Hydroxyl groups, however, outrank the double bond. Compounds that contain both a double bond and a hydroxyl group use the combined suffix -en -olto signify that both functional groups are present.

SAMPLE SOLUTION(a)The longest continuous chain in this alkene contains four carbon atoms. The double bond is between C-2 and C-3, and so it is named as a derivative of 2-butene.

Identifying the alkene as a derivative of 2-butene leaves two methyl groups to be accounted for as substituents attached to the main chain. This alkene is 2,3- dimethyl-2-butene. (It is sometimes called tetramethylethylene,but that is a common name, not an IUPAC name.)

We noted in Section 2.10 that the common names of certain frequently encountered alkylgroups, such as isopropyl and tert-butyl, are acceptable in the IUPAC system. Three alkenylgroups—vinyl, allyl,and isopropenyl—are treated the same way.

C 2,3-Dimethyl-2-butene


C 5-Methyl-4-hexen-1-ol (not 2-methyl-2-hexen-6-ol)



3-Methyl-1-butene (not 2-methyl-3-butene)


6-Bromo-3-propyl-1-hexene (longest chain that contains double bond is six carbons)

1-Butene (not 1,2-butene)

2-Hexene (not 4-hexene)

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When a CH2group is doubly bonded to a ring, the prefix methyleneis added to the name of the ring.

Cycloalkenesand their derivatives are named by adapting cycloalkane terminology to the principles of alkene nomenclature.

No locants are needed in the absence of substituents; it is understood that the double bond connects C-1 and C-2. Substituted cycloalkenes are numbered beginning with the double bond, proceeding through it, and continuing in sequence around the ring. The direction of numbering is chosen so as to give the lower of two possible locants to the substituent.

PROBLEM 5.2Write structural formulas or build molecular models and give the IUPAC names of all the monochloro-substituted derivatives of cyclopentene.


The structure of ethylene and the orbital hybridization model for the double bond were presented in Section 1.17. To review, Figure 5.1 depicts the planar structure of ethylene, its bond distances, and its bond angles. Each of the carbon atoms is sp2-hybridized, and the double bond possesses a component and a component. The component results when an sp2orbital of one carbon, oriented so that its axis lies along the internuclear axis, overlaps with a similarly disposed sp2orbital of the other carbon. Each sp2orbital contains one electron, and the resulting bond contains two of the four electrons of the double bond. The bond contributes the other two electrons and is formed by a “sideby-side” overlap of singly occupied porbitals of the two carbons.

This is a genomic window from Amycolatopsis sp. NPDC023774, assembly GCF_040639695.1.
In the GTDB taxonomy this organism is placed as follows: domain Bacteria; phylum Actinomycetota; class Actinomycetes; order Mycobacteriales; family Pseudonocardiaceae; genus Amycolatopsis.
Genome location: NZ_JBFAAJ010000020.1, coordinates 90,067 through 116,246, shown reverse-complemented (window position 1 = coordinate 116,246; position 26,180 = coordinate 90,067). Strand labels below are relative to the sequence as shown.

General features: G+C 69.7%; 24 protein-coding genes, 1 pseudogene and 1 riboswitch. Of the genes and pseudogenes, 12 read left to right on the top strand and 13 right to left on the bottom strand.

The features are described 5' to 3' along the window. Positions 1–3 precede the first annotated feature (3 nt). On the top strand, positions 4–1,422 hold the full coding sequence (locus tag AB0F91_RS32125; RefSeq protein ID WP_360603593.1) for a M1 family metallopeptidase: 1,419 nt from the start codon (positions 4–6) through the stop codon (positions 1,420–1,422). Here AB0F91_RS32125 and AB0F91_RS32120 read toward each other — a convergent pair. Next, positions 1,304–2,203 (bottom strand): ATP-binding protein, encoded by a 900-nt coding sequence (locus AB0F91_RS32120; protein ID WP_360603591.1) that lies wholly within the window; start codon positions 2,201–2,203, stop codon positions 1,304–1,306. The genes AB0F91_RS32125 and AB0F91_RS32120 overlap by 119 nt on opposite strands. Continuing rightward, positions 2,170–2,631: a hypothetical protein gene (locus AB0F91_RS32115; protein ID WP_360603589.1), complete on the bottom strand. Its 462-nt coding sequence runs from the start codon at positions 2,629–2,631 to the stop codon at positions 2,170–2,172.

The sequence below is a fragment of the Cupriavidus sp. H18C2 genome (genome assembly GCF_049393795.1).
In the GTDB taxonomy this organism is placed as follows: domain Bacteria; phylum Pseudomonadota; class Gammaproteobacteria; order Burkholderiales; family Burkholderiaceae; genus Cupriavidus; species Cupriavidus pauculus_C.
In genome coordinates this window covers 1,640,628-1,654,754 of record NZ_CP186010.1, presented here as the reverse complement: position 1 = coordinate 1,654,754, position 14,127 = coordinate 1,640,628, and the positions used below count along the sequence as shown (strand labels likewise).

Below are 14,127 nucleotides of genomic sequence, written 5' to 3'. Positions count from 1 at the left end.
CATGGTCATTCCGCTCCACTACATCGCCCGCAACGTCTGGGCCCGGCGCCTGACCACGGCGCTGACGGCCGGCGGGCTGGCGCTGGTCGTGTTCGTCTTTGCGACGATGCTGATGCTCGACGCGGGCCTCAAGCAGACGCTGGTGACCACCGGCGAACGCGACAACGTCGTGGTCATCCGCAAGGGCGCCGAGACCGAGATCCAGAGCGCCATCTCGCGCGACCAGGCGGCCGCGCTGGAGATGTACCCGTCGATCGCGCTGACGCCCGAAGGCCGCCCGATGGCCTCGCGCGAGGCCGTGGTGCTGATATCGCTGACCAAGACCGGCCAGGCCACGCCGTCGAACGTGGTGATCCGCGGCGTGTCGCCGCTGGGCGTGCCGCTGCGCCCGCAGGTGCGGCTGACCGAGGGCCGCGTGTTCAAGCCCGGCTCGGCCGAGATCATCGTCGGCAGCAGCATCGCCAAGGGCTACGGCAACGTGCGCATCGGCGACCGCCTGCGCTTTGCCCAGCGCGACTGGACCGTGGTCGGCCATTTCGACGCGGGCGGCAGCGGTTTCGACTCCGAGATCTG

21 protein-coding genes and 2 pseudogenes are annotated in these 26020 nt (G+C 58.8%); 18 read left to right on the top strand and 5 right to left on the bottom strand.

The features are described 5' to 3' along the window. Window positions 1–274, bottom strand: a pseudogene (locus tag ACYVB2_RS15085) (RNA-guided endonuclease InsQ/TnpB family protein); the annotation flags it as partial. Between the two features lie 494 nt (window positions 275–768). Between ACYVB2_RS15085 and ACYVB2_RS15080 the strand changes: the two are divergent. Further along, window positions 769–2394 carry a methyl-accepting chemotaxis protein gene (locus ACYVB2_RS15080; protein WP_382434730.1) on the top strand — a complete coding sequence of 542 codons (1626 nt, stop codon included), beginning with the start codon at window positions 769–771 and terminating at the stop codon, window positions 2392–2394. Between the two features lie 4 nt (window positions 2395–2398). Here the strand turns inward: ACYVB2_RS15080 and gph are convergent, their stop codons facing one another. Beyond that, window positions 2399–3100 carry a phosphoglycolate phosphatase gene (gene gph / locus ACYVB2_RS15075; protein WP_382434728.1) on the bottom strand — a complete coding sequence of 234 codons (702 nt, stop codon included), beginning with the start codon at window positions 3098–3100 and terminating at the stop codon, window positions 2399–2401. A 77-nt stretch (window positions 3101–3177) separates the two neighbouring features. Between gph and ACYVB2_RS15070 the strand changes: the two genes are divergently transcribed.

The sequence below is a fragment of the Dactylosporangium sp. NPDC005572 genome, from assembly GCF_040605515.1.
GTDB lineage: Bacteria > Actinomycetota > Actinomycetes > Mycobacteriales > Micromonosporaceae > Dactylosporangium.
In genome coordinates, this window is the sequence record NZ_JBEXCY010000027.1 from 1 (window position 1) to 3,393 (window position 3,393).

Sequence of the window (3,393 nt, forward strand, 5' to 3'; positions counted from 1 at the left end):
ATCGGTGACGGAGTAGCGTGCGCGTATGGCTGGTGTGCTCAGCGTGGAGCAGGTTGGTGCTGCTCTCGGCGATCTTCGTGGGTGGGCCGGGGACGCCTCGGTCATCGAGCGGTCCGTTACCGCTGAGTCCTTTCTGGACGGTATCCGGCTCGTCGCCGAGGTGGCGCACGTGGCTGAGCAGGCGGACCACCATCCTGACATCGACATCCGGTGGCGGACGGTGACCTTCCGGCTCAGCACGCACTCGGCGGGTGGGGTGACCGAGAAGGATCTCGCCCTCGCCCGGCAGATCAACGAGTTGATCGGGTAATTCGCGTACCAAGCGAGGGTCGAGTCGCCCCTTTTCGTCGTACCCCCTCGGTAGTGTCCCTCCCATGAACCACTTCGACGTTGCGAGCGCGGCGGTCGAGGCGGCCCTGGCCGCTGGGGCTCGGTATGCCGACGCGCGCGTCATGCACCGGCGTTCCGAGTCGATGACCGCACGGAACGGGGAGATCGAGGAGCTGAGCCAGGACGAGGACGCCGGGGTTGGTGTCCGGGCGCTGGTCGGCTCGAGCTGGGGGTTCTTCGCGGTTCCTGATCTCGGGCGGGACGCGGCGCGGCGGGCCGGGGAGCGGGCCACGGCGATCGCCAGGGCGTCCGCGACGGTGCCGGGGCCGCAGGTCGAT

3-Chlorocycloheptene (not 1-chloro-2-cycloheptene)


Methylenecyclohexane CH2

CH2œCH±Vinyl as inCH2œCHCl Vinyl chloride

CH2œCHCH2±Allyl as inCH2œCHCH2OH Allyl alcohol as inCH2œC± W




Isopropenyl chloride

170CHAPTER FIVEStructure and Preparation of Alkenes: Elimination Reactions

Vinyl chloride is an industrial chemical produced in large amounts (1010lb/year in the United States) and is used in the preparation of poly(vinyl chloride). Poly(vinyl chloride), often called simply vinyl,has many applications, including siding for houses, wall coverings, and PVC piping.

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The double bond in ethylene is stronger than the C±C single bond in ethane, but it is not twice as strong. The CœC bond energy is 605 kJ/mol (144.5 kcal/mol) in ethylene versus 368 kJ/mol (8 kcal/mol) for the C±C bond in ethane. Chemists do not agree on exactly how to apportion the total CœC bond energy between its and components, but all agree that the bond is weaker than the bond.

formed by sp3–sp2overlap.

PROBLEM 5.3We can use bond-line formulas to represent alkenes in much the same way that we use them to represent alkanes. Consider the following alkene:

(a)What is the molecular formula of this alkene? (b)What is its IUPAC name?

(c)How many carbon atoms are sp2-hybridized in this alkene? How many are sp3- hybridized?

(d)How many bonds are of the sp2–sp3type? How many are of the sp3–sp3 type?

SAMPLE SOLUTION(a)Recall when writing bond-line formulas for hydrocarbons that a carbon occurs at each end and at each bend in a carbon chain. The appropriate number of hydrogens are attached so that each carbon has four bonds. Thus the compound shown is

H C±C bond length 150 pm

CœC bond length 134 pm sp3 hybridized carbon

C C sp2 hybridized carbon

FIGURE 5.1(a) The framework of bonds in ethylene showing bond distances in picometers and bond angles in degrees. All six atoms are coplanar. The carbon–carbon bond is a double bond made up of the component shown and the component illustrated in b. (b) The porbitals of two sp2 hybridized carbons overlap to produce a bond. An electron pair in the bond is shared by the two carbons.

The simplest arithmetic approach subtracts the C±C bond energy of ethane (368 kJ/mol; 8 kcal/mol) from the CœC bond energy of ethylene (605 kJ/mol; 144.5 kcal/mol). This gives a value of 237 kJ/mol (56.5 kcal/mol) for the bond energy.